For the second time in three years, an 11th-century Chinese coin has been found in England, a possible indication that medieval trade between England and the Far East was more widespread than previously thought, according to a recent blog post by Cambridge historian Caitlin Green.
As Mark Bridge writes for the Sunday Times, the Northern Song Dynasty coin was discovered with a metal detector in a field in Hampshire, England. Dated to between 1008 and 1016 A.D., the 0.98-inch copper-alloy coin was the second medieval Chinese coin found in England; the first was found across the country in 2018 in Cheshire, per the Independent’s Jon Sharman. Other Chinese currency excavated in England dates to later periods.
When documenting the 2018 discovery, researchers at the British Museum wrote that, “It is doubtful that this is a genuine medieval find (i.e. present in the country due to trade and lost accidentally) but more likely a more recent loss from a curated collection.” But with the most recent news, Green argues that the presence of two similar coins increases the likelihood of them being genuine medieval finds.
Though losses from private collections can explain unexpected archaeological discoveries, Green points to documentary evidence that an Englishman served as an envoy from the Mongol emperor Ghengis Khan in the 1240s, which could explain the presence of the Chinese coins in England. Records also indicate that a Mongol envoy visited Edward II in 1313.
Treasure hunters uncovered both 11th-century coins near areas that have produced similar medieval artifacts. The more recent coin was unearthed about 20 miles away from the only confirmed medieval Chinese pottery in England, a fragment of blue and white porcelain from a small cup or bowl, per the Times. Other nearby uncoverings included a coin of King John minted between 1205 and 1207 and two 16th-century coins. Explorers dug up the 2018 discovery in a group of 24 finds, including two Roman coins; two late medieval lead weights; and 15 post-medieval artifacts, dating to the 16th to 18th centuries, such as coins of Elizabeth I, rings, trade weights and musket balls, according to a separate 2018 blog post.
“Such a potential 13th or 14th-century context for the arrival of an 11th-century Chinese coin in Britain is not only supported by the archaeological evidence, but also by documentary sources,” said Green in the 2018 blog post. “These texts make reference to both the presence of people from Britain and Ireland in East Asia and the presence of people who have, or may have, travelled from these regions in Britain during the 13th and 14th centuries.”
Oxygen supply in Southern England hospital reaches critical situation. It said the target range for oxygen levels that should be in patients’ blood had been cut from 92% to a baseline of 88-92%. : worldnews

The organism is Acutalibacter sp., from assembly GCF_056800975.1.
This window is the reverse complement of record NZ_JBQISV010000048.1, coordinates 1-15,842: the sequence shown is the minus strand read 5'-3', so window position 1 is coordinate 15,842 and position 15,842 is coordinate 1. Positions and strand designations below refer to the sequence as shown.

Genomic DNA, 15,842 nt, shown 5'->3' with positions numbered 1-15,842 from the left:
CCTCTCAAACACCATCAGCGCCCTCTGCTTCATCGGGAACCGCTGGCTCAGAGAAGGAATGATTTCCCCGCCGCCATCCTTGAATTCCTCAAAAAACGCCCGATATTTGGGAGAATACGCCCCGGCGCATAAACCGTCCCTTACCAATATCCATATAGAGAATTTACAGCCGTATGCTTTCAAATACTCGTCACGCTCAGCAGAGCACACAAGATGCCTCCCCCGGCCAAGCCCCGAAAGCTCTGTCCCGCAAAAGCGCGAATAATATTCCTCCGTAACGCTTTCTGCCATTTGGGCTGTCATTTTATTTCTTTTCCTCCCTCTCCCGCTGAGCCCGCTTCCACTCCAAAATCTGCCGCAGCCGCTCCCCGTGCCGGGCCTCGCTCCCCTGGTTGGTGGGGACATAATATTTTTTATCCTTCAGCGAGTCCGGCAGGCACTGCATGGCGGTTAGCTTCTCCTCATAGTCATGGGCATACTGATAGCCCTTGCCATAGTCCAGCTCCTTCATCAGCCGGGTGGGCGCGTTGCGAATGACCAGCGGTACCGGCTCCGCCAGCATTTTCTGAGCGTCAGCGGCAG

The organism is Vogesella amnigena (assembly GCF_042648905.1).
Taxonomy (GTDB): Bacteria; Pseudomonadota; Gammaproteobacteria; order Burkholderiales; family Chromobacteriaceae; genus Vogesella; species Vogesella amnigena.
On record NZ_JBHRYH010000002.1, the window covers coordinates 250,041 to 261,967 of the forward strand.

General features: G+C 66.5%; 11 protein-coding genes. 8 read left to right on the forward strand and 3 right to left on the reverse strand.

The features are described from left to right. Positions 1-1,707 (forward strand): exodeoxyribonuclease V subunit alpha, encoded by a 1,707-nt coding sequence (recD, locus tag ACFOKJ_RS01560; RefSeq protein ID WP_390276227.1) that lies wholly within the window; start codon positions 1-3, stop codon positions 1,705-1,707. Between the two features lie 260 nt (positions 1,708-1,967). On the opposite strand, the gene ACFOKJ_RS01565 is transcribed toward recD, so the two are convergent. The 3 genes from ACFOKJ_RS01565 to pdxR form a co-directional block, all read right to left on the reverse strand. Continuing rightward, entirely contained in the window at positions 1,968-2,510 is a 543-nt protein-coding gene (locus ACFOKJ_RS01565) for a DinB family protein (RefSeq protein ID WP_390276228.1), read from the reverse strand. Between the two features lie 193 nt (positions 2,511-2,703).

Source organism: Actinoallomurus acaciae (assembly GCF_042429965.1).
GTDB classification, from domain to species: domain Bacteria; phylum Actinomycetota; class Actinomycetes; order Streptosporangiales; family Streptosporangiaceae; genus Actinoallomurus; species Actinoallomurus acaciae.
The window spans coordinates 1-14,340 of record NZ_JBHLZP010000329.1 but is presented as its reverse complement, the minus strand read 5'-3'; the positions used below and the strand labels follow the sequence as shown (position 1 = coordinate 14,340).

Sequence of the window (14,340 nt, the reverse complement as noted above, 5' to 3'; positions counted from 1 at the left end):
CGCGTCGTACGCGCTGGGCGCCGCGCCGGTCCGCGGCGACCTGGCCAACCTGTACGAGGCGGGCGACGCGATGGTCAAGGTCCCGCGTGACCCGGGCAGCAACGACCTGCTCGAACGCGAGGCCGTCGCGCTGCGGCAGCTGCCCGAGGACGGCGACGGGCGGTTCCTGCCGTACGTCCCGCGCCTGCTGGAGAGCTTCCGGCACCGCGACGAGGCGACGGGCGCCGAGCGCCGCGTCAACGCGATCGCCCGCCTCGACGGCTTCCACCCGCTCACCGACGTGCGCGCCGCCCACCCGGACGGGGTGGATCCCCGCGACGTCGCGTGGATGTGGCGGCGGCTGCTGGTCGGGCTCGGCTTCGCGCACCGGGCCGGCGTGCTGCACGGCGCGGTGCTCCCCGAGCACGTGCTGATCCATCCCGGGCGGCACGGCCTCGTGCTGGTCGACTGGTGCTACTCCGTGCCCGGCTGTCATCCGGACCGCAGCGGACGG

This is the best tl;dr I could make, original reduced by 57%. (I’m a bot)
It said the target range for oxygen levels that should be in patients’ blood had been cut from 92% to a baseline of 88-92%. Hospital managing director, Yvonne Blucher, said it was “Working to manage” the situation.
It said it was “Imperative we use oxygen efficiently and safely” and states patients with an oxygen saturation of above 92% “Should have their oxygen weaned within the target range” which is now 88-92%. It added that “Maintaining saturations within this target range is safe and no patient will come to harm as a result”.
GPs in Essex have told the BBC that the threshold for sending a patient to hospital for supplemental oxygen is if their oxygen saturation is at 92%. A level of 96-100% is deemed normal.
Ok, I work in the agrochemical industry and I can give it a little more nuance.
It's not approved to last forever, not for all types of plants – it applies to sugar beets as an emergency permit for one year to deal with an aphid pest virus (which the Neonic is targeting). This type of emergency permits usually occurs when there is a particularly severe pest / plant pathogen outbreak and there is no adequate effective control of a pest (either because we have not yet developed one or because effective treatments have been carried out previously) become ineffective as at the target pest has developed resistance).
In addition, sugar beet is not attractive to pollinators as a crop, which significantly reduces direct exposure to bees. If we had talked about a blooming crop that was attractive to bees / pollinators, I doubt it would ever be approved. This does not mean that there is no concern as there is still indirect exposure or non-zero off-target dust drift when planting seeds (although this is still less drift than a foliar spray).
Hopefully, even if you still disagree with the approved use, you can at least see their reasoning – less risk since it is not an attractive crop for pollinators, and high emergency necessity. The difficulty of growing crops without * any * effective pest control method (be it chemical or other) is much more difficult than the public might think.